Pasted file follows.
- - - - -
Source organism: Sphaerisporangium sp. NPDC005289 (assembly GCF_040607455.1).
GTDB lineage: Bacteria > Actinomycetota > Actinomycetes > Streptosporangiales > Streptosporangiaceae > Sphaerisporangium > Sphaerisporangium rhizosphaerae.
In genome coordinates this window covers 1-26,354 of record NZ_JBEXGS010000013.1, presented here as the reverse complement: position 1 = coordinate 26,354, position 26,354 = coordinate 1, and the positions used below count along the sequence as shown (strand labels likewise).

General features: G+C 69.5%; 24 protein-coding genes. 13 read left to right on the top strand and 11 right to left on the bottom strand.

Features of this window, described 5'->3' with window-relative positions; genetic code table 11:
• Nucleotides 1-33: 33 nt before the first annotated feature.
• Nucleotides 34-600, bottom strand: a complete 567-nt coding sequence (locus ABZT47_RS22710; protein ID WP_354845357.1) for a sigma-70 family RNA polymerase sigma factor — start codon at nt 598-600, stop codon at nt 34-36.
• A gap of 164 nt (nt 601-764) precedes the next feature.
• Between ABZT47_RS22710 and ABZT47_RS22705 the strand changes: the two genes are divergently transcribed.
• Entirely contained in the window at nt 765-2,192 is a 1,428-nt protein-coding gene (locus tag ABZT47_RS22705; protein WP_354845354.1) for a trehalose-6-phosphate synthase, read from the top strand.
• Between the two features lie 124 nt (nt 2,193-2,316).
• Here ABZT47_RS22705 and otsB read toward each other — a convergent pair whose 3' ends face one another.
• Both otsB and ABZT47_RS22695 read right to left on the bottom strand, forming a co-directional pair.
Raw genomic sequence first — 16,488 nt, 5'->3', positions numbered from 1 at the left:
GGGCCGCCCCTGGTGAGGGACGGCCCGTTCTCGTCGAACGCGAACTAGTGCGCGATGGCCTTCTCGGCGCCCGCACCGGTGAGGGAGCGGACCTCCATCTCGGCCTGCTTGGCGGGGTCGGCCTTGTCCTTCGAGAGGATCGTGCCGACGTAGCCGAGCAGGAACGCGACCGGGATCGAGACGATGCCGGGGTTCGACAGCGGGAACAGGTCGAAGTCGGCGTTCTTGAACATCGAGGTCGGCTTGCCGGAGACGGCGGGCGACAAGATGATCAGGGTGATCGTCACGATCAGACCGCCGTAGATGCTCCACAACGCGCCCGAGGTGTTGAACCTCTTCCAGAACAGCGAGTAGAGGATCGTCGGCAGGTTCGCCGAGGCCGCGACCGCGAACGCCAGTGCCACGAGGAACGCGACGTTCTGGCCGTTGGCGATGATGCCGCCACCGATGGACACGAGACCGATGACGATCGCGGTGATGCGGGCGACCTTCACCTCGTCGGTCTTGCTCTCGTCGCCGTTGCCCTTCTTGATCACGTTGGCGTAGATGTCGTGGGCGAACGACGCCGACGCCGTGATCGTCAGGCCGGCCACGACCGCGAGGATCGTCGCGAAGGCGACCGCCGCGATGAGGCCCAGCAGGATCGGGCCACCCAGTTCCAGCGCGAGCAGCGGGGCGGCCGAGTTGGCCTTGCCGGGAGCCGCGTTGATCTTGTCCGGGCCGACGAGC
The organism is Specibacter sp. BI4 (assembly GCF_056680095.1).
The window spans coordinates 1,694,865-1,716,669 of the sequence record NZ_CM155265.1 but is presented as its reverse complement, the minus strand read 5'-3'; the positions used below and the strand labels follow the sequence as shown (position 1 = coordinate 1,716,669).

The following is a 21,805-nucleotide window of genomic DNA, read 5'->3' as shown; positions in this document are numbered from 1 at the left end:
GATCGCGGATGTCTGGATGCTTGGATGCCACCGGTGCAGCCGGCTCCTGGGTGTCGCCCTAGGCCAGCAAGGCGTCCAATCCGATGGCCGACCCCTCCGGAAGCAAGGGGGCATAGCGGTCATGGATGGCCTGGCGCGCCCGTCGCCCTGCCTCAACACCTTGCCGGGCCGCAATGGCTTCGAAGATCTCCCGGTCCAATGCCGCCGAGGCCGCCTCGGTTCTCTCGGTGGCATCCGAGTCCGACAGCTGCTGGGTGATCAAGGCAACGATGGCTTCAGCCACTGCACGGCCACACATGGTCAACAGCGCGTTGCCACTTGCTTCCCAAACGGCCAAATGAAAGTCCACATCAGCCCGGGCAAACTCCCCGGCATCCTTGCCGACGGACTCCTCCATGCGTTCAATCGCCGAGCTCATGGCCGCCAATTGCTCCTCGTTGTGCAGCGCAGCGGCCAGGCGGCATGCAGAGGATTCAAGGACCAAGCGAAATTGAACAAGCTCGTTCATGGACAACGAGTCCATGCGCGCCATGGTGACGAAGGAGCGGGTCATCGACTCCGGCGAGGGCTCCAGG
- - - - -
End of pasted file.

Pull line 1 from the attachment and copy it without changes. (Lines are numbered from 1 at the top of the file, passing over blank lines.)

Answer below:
Source organism: Sphaerisporangium sp. NPDC005289 (assembly GCF_040607455.1).